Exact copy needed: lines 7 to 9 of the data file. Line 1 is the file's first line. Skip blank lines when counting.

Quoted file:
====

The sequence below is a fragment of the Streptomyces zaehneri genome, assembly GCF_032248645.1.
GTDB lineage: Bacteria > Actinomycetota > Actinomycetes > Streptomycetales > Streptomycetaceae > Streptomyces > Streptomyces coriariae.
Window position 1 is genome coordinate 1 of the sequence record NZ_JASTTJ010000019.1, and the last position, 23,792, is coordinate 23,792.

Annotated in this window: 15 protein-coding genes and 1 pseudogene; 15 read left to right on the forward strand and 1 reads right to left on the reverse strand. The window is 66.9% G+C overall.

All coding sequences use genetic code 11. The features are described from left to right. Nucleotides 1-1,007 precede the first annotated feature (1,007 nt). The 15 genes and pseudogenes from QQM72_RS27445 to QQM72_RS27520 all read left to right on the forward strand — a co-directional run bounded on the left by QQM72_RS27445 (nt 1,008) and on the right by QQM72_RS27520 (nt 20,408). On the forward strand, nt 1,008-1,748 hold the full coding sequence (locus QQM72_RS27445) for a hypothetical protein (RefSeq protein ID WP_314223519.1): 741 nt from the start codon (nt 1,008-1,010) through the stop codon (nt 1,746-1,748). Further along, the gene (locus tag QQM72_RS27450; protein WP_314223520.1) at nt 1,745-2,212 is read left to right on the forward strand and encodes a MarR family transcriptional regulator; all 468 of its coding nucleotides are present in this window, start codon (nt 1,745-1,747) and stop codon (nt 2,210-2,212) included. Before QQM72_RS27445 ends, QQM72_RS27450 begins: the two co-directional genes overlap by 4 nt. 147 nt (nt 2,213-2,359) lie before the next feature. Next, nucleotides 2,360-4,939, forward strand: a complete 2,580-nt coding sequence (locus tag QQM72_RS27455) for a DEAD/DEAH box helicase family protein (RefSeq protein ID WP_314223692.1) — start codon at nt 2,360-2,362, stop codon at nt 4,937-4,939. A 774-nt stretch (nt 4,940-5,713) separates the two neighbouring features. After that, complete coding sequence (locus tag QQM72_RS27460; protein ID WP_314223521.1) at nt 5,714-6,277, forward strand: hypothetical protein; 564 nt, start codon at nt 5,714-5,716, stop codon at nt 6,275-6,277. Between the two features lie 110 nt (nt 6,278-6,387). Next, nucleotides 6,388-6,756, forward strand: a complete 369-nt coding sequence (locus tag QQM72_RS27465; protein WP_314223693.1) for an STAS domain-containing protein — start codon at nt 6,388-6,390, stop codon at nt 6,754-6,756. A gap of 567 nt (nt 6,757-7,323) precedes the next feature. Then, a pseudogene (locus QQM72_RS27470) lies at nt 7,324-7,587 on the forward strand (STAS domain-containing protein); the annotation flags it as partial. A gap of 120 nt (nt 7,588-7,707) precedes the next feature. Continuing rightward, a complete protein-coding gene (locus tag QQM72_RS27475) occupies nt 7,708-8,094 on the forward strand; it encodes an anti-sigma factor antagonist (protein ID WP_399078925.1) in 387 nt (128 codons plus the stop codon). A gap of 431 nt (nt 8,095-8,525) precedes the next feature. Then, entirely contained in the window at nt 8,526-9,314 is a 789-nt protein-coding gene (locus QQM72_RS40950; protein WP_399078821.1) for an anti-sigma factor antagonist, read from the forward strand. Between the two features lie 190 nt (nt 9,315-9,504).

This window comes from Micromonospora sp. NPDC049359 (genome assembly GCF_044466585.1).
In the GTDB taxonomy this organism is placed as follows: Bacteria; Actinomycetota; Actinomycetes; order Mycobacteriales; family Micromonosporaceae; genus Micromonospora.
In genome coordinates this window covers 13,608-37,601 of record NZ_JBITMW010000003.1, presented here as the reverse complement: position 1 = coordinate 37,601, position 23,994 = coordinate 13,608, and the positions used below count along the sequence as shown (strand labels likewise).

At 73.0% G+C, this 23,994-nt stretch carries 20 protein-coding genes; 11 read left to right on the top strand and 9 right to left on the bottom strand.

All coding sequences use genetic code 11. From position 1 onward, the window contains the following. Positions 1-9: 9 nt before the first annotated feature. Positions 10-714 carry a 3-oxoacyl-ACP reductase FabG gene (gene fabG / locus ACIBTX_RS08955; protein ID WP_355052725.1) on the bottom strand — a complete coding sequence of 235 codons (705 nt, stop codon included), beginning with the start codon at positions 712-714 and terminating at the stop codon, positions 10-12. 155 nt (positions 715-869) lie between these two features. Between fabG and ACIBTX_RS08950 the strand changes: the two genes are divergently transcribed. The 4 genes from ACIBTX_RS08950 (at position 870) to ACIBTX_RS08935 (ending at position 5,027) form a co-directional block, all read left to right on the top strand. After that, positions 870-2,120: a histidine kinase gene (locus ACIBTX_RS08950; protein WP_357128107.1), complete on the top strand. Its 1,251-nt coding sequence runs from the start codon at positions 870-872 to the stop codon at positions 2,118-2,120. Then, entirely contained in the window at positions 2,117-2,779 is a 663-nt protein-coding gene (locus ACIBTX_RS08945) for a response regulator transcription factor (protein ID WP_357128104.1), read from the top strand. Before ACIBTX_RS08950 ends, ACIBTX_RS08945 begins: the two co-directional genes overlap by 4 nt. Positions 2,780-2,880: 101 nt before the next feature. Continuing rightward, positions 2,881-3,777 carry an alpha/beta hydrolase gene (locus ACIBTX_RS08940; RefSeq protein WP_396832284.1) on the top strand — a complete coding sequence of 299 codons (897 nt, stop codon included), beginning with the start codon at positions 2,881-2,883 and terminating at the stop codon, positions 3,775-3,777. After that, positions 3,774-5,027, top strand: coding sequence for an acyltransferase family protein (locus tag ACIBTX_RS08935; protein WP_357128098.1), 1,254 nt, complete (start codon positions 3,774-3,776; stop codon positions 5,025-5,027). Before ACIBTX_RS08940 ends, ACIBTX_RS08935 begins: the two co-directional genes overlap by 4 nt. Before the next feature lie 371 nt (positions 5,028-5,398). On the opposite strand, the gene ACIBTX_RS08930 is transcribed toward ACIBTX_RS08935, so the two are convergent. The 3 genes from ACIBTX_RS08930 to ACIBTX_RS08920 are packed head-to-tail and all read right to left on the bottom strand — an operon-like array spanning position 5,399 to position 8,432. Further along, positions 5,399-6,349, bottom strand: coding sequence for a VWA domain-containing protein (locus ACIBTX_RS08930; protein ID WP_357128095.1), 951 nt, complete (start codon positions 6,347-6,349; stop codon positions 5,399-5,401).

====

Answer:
In the GTDB taxonomy this organism is placed as follows: Bacteria; Actinomycetota; Actinomycetes; order Mycobacteriales; family Micromonosporaceae; genus Micromonospora.
In genome coordinates this window covers 13,608-37,601 of record NZ_JBITMW010000003.1, presented here as the reverse complement: position 1 = coordinate 37,601, position 23,994 = coordinate 13,608, and the positions used below count along the sequence as shown (strand labels likewise).

At 73.0% G+C, this 23,994-nt stretch carries 20 protein-coding genes; 11 read left to right on the top strand and 9 right to left on the bottom strand.